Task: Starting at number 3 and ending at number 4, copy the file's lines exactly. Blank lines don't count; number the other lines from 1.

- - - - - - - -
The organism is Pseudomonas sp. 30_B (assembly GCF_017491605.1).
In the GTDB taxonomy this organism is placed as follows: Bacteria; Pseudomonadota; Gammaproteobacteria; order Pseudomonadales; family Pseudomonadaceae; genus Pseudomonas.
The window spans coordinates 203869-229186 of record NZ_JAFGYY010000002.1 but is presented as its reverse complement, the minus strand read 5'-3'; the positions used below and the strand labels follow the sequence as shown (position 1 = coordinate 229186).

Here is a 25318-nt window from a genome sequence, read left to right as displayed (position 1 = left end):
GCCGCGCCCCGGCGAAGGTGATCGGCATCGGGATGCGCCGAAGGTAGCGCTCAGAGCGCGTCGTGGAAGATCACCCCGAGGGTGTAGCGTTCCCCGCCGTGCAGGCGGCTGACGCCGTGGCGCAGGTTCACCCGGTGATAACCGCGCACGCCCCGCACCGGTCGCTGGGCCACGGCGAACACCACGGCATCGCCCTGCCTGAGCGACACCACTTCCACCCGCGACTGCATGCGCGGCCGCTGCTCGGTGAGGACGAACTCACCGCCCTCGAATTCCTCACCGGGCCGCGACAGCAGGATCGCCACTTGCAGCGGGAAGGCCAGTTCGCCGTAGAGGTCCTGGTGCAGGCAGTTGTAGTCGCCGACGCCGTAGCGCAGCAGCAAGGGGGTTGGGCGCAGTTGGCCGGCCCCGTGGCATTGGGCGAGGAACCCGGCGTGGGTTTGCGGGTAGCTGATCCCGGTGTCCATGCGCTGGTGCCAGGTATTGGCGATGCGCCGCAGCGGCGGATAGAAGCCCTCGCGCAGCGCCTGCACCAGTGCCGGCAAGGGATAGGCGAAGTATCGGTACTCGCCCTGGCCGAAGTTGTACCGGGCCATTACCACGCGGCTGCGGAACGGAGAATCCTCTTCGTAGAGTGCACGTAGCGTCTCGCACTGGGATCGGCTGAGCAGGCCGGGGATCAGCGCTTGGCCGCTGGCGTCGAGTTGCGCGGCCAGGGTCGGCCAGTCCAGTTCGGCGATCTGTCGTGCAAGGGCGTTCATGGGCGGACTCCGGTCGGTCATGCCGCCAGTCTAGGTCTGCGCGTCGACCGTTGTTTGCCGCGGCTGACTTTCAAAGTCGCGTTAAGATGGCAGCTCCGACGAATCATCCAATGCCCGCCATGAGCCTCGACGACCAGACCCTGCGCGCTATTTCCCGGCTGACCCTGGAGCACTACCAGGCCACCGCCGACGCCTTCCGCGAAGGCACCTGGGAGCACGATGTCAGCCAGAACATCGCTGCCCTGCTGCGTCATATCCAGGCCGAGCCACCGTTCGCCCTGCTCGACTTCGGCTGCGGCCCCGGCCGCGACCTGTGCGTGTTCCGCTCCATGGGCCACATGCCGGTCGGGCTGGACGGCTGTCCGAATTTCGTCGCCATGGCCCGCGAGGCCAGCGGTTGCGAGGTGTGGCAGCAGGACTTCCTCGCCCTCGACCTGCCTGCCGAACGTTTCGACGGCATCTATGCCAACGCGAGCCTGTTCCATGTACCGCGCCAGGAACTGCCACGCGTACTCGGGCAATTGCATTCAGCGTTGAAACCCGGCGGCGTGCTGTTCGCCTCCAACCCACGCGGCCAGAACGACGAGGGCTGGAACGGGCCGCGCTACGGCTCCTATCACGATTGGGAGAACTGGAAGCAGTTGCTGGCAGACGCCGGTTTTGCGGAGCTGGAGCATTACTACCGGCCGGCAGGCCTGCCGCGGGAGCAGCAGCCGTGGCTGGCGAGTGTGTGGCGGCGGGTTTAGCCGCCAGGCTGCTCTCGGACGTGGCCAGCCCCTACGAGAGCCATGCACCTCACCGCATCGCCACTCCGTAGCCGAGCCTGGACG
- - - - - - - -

The window spans coordinates 203869-229186 of record NZ_JAFGYY010000002.1 but is presented as its reverse complement, the minus strand read 5'-3'; the positions used below and the strand labels follow the sequence as shown (position 1 = coordinate 229186).

Here is a 25318-nt window from a genome sequence, read left to right as displayed (position 1 = left end):